x Abu Dhabi, UAETuesday 16 January 2018

Lebanese need restraint in face of provocations

The last thing Lebanon needs now is a political vacuum at the top.

Lebanese are used to foreign meddling in their politics. Some might say, Lebanese politics are defined by it. But not since the 2006 war with Israel and the 2005 assassination of former prime minister Rafiq Hariri have more powerful neighbours threatened the country's stability so much.

Syria's troubles were always going to spill over into Lebanon given the complex overlap of kinship and communal ties. Is is perhaps surprising that the country stayed relatively peaceful for so long as Syria spiralled out of the Assads' control.

That is a cold comfort as the past week in Lebanon has seen the worst violence yet. At least 13 have been killed, and more than 70 injured, in recent fighting in Tripoli. Local politicians' attempts to negotiate a ceasefire between Alawite and Sunni neighbourhoods in the northern city were marred yesterday as sniper fire continued to terrorise the streets.

The Lebanese army has deployed across Tripoli to enforce the ceasefire, but its ability to force the combatants to stand down is in doubt.

Part of Lebanon's fragility comes from the indisputable fact that the state is not the only - or indeed the strongest - military power in the country. Hizbollah keeps a leash on its powerful militia, and will probably continue to do so, but it is a reminder of why Lebanese politicians need to do everything they can to prevent the violence from spreading.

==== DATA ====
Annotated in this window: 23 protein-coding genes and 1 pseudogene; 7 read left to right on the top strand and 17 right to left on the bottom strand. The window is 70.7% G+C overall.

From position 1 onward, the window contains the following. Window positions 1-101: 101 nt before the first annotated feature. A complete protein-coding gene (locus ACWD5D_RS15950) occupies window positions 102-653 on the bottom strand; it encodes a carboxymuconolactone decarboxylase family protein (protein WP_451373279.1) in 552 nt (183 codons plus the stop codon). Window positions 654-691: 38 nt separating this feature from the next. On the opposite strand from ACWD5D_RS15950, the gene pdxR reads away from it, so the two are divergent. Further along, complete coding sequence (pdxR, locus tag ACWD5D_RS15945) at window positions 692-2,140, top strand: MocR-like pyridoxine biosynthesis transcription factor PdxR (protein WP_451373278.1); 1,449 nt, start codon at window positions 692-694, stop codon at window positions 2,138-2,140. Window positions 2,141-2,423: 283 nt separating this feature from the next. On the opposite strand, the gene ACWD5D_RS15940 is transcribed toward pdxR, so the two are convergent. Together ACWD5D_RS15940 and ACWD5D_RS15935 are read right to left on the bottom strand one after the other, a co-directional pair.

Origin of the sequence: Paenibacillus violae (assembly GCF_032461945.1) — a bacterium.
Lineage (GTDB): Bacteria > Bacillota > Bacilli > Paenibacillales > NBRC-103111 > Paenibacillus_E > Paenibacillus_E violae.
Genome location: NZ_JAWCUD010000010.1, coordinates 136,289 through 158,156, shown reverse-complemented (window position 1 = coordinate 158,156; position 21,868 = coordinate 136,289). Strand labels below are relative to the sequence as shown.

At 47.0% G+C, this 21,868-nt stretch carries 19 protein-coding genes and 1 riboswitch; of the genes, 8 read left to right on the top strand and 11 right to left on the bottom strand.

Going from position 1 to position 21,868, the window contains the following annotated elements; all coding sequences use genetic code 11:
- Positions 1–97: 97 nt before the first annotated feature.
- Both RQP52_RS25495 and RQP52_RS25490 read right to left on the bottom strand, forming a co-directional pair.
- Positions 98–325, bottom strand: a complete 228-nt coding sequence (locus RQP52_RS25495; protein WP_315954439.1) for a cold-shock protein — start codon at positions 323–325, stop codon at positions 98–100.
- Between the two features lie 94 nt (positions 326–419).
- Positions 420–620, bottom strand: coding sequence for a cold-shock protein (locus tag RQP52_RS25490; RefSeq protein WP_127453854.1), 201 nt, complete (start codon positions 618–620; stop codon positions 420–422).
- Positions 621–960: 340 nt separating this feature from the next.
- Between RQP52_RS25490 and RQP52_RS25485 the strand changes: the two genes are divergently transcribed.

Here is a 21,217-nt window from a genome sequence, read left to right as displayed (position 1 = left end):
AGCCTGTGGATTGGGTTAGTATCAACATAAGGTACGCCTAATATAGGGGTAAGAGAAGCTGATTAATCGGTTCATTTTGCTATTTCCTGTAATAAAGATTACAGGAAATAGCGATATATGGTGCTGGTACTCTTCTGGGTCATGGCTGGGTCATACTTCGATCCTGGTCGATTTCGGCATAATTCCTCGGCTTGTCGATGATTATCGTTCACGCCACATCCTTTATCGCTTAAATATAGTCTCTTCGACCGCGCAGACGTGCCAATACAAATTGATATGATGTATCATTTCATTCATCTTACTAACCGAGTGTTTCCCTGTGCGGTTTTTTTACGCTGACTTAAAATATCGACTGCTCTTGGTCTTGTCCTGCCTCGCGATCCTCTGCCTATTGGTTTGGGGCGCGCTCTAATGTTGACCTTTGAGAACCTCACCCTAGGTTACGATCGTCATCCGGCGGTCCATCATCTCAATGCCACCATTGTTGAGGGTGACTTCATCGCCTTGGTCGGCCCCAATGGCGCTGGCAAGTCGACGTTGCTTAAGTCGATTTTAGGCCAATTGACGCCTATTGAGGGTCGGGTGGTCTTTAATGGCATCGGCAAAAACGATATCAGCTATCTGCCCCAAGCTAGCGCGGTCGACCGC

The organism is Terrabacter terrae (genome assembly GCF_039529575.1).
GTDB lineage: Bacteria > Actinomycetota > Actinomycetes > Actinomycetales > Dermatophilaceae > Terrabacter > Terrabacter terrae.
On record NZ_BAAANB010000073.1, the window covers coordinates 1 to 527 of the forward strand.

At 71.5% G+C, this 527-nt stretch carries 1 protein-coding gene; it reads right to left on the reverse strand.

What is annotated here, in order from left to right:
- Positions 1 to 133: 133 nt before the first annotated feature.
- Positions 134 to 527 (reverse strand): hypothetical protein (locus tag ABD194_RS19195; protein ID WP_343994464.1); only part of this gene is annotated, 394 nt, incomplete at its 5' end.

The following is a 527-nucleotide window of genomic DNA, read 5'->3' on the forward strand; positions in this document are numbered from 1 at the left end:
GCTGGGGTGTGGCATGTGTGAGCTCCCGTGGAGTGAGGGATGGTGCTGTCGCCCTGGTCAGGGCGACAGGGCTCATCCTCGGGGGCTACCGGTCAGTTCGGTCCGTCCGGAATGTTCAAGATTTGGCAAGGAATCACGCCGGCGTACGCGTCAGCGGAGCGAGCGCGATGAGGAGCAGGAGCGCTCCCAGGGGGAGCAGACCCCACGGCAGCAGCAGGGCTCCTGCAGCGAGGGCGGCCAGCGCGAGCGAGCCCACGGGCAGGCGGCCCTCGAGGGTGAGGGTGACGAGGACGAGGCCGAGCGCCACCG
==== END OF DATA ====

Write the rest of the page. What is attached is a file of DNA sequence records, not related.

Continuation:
There is credible evidence that Syria's regime is deliberately trying to pull its smaller neighbour in. Former MP Michel Samaha was arrested earlier this month on charges of planning a string of bombing attacks, in coordination with Syria's security bureau. The Shia Meqdad clan still holds Syrian and Turkish hostages in Beirut, demanding a family member's release in Syria.

The government has an unenviable task here, facing serious national security challenges while negotiating its own factional loyalties. Prime Minister Najib Mikati's administration - notably undistinguished since it took office in June 2011 - has done well striking a neutral tone throughout the crisis, despite Mr Mikati's links to what was once a formidable pro-Syrian camp.

In the past two days, Mr Mikati has reassured Lebanon that he will remain in office at least until an emergency government is formed. The last thing the country needs is a political vacuum. So far, most parties have adopted a cautious approach. It is in everybody's interest for the politicians to keep talking to prevent the violence on the streets from spreading.